- Lick, S. D. (2007, November). HIF-1, VEGF and NFKB in Primary Lung Hypertension (PH) in a Sheep Model. United States Academy of Pathology, 2007 meeting.More infoabstract
- Lick, S. D. (2005, summer 2005). RESTORE--from deduction to leap of faith. Journal of the American College of Cardiology.
- Lick, S. D. (2004, January). Use of an arteriovenous fistula to make a patient "appear larger" to her LVAD. J Heart Lung Transplant 2004.More infoletter to the editorJ Heart Lung Transplant 2004; 23(1), 150-1
- Lick, S. D. (2004, May). A less traumatic surgical technique for paracorporeal RVAD attachment in sheep. American Society for Artificial Internal Organs.More infoabstractASAIO Abstracts 2004:50(2):133
- Lick, S. D. (2004, May). Development of compact paracorporeal right heart and lung assist device (RH&LD). American Society for Artificial Internal Organs.More infoabstractASAIO Abstracts 2004;50(2):154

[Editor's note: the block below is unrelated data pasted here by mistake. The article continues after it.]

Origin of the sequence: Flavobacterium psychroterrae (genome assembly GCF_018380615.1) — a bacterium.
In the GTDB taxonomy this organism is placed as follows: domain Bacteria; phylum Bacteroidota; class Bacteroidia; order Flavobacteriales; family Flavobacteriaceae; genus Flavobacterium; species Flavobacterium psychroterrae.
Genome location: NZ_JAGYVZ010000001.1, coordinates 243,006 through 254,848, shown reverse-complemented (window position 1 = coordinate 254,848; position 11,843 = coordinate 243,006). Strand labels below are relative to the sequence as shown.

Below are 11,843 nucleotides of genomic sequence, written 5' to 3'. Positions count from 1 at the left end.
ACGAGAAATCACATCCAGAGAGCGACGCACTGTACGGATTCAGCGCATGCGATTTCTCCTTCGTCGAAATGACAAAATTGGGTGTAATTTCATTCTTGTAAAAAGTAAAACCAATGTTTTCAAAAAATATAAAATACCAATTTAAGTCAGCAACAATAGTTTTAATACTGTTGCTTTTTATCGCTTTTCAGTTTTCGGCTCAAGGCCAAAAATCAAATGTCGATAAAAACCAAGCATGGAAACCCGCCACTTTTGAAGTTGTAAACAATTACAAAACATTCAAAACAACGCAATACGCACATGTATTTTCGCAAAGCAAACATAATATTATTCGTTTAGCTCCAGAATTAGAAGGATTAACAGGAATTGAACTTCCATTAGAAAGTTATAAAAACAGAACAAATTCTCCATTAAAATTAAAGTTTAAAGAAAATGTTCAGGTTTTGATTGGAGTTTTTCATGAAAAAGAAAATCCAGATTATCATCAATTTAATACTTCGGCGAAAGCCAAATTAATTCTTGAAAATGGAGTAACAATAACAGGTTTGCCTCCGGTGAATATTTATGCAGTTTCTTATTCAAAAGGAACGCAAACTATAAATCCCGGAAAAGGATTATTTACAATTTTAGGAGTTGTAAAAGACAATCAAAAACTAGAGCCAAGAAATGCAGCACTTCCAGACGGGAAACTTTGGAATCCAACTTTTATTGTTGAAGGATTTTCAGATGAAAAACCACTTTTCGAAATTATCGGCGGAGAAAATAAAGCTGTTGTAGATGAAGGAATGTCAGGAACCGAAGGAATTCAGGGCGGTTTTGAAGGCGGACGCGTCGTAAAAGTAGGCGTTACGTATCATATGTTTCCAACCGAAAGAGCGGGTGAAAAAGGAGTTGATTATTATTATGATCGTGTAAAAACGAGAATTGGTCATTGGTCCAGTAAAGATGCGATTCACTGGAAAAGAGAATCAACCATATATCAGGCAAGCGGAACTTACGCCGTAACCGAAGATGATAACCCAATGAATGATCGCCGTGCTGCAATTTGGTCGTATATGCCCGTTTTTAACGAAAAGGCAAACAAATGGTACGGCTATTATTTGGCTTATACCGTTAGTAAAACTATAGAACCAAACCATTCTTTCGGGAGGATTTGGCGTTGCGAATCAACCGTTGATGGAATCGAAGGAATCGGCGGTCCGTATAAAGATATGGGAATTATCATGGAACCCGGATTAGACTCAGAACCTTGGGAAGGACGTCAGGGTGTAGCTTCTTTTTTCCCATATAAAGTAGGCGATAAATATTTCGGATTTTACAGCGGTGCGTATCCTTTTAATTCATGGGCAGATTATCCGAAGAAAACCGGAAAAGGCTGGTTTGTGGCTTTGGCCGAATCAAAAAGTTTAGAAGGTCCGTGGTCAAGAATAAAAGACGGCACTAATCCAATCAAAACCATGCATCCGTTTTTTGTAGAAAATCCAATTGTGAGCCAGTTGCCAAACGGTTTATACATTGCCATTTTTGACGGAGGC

- Lick, S. D. (2003, April). Development of ambulatory arteriovenous CO2 removal (AAVCO2R). American Society for Artificial Internal Organs.More infoabstractASAIO Abstracts 2003;49(2):182
- Lick, S. D. (2003, March). An assisted compliance chamber in an artificial lung in series with the pulmonary circulation. American Society for Artificial Internal Organs.More infoabstractASAIO Abstracts 2003;49(2):182
- Lick, S. D. (2003, May). Assessment of cough reflex in lung transplant recipients. Annals of Thoracic Surgery.More infoabstract ATS 2003 Seattle
- Lick, S. D. (2003, October). letter to the editor. JACC 2003.More infoletter to the editorJACC 2002;42(6):1532 (Oct)
- Lick, S. D. (2002, April). Development of ambulatory arteriovenous carbon dioxide removal (AVCO2R). American Society for Artificial Internal Organs.More infoabstractASAIO Abstracts 48(2), 153